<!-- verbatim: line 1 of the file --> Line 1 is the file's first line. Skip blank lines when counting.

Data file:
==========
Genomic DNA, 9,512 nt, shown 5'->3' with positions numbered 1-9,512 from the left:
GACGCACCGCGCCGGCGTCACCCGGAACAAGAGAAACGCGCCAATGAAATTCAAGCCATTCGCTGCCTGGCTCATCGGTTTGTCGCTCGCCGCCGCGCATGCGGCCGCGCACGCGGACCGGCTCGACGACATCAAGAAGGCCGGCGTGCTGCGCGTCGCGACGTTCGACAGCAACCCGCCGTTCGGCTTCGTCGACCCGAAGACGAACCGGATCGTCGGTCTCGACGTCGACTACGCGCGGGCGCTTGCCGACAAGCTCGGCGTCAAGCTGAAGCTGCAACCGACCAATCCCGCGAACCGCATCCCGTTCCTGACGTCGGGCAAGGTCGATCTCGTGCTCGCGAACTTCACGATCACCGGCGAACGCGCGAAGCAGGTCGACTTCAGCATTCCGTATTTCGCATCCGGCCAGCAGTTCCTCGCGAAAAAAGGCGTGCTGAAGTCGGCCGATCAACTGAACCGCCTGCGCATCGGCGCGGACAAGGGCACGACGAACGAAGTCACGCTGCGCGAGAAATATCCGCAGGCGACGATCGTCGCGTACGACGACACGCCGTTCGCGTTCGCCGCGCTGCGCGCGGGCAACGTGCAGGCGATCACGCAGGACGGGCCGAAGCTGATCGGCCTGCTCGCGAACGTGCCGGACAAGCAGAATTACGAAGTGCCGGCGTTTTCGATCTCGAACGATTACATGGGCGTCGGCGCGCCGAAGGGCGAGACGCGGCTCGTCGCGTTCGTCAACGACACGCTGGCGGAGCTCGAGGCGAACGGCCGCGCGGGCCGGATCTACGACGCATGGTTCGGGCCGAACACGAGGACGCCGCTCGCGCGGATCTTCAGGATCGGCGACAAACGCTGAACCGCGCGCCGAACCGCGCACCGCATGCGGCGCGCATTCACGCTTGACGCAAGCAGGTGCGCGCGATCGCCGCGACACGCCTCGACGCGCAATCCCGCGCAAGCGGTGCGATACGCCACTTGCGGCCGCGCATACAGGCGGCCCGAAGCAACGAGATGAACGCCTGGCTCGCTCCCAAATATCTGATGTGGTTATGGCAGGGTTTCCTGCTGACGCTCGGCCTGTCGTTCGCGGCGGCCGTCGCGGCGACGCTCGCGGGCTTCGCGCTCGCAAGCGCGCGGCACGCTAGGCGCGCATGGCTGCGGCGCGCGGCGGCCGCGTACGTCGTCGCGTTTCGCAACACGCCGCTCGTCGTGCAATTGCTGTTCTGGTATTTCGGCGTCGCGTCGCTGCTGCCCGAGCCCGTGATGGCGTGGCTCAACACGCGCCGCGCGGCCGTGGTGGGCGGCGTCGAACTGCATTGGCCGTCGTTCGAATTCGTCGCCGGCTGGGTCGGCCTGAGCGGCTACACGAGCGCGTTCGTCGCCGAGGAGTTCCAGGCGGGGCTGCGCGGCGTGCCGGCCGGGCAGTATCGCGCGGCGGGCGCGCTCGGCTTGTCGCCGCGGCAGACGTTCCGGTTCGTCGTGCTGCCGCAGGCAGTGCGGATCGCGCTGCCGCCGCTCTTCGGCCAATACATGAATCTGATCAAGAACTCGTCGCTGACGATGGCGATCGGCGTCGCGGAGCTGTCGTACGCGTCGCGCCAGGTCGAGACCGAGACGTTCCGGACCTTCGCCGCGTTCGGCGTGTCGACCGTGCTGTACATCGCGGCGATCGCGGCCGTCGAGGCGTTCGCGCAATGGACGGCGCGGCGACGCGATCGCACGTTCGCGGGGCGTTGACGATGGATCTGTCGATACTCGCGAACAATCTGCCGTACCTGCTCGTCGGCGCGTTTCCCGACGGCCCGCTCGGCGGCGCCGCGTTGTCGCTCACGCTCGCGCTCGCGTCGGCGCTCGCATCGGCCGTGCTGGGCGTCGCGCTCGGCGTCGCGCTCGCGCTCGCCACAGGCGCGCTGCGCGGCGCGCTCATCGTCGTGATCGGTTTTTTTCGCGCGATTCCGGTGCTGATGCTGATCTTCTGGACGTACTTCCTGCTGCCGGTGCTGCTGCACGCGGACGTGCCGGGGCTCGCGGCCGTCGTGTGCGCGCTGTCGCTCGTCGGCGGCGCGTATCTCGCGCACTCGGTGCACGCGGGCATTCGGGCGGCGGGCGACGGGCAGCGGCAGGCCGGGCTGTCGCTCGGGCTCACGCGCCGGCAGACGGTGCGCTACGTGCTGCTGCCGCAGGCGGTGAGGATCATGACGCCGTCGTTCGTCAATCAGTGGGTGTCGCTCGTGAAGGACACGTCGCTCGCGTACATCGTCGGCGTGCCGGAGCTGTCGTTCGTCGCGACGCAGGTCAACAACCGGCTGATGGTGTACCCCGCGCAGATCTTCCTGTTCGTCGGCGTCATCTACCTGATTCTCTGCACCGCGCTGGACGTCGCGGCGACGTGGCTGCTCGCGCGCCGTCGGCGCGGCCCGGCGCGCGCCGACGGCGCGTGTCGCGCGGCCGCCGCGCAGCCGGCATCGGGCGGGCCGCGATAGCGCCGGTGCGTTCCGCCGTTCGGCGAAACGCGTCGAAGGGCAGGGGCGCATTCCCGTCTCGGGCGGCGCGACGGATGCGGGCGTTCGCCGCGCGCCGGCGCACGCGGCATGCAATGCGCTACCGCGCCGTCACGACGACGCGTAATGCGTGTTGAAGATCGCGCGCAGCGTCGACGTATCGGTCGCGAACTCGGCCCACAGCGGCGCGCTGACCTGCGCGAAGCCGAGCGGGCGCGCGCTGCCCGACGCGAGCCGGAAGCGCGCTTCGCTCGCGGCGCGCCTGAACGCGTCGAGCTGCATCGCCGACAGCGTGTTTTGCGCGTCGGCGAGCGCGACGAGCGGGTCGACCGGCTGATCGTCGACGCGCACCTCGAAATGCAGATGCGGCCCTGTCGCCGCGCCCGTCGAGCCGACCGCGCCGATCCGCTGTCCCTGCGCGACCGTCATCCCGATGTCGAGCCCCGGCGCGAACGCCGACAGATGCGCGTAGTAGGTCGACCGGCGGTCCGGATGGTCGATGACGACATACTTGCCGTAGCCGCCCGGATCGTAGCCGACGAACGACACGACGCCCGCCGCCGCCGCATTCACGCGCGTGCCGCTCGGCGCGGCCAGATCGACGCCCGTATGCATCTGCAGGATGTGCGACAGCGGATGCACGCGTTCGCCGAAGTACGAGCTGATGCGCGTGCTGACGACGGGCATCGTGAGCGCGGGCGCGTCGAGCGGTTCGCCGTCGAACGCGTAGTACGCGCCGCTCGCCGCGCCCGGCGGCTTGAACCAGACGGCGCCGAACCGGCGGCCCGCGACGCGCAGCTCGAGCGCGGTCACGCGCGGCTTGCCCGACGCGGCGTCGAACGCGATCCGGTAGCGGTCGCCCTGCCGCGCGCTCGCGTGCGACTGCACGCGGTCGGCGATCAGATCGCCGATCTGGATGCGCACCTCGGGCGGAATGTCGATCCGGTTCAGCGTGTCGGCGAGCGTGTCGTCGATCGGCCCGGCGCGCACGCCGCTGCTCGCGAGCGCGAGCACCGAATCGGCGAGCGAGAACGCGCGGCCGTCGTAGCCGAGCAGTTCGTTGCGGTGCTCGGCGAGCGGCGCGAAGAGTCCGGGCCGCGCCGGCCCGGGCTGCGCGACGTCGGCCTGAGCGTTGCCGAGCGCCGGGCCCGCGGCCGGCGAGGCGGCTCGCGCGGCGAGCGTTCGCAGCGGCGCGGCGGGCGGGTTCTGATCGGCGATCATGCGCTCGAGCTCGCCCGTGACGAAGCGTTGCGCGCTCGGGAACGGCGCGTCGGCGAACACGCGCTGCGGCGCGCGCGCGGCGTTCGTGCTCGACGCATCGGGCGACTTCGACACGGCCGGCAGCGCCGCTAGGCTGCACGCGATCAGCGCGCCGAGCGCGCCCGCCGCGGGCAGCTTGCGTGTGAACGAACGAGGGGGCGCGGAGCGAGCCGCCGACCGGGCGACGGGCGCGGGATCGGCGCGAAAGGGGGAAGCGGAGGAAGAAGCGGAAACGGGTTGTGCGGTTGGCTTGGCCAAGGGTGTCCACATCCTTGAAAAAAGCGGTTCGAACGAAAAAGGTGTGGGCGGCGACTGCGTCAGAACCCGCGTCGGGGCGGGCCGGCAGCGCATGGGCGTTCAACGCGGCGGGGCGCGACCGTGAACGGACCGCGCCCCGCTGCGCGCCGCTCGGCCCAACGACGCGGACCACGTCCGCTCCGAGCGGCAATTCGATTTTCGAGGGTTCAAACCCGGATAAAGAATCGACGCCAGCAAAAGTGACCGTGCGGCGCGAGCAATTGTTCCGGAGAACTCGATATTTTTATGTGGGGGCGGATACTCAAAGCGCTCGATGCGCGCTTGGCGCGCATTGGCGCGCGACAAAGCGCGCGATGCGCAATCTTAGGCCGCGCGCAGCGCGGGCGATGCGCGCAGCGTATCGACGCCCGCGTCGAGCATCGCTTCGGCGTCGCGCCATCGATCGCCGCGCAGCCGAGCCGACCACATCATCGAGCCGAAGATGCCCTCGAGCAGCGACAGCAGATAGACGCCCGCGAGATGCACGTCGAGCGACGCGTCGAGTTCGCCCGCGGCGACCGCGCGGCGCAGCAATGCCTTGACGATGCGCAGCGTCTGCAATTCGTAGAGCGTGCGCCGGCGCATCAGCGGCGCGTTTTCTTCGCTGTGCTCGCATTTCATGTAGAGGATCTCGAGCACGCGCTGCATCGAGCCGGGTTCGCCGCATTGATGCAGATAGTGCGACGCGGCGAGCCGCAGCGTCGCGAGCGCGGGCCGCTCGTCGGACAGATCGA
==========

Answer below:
Genomic DNA, 9,512 nt, shown 5'->3' with positions numbered 1-9,512 from the left: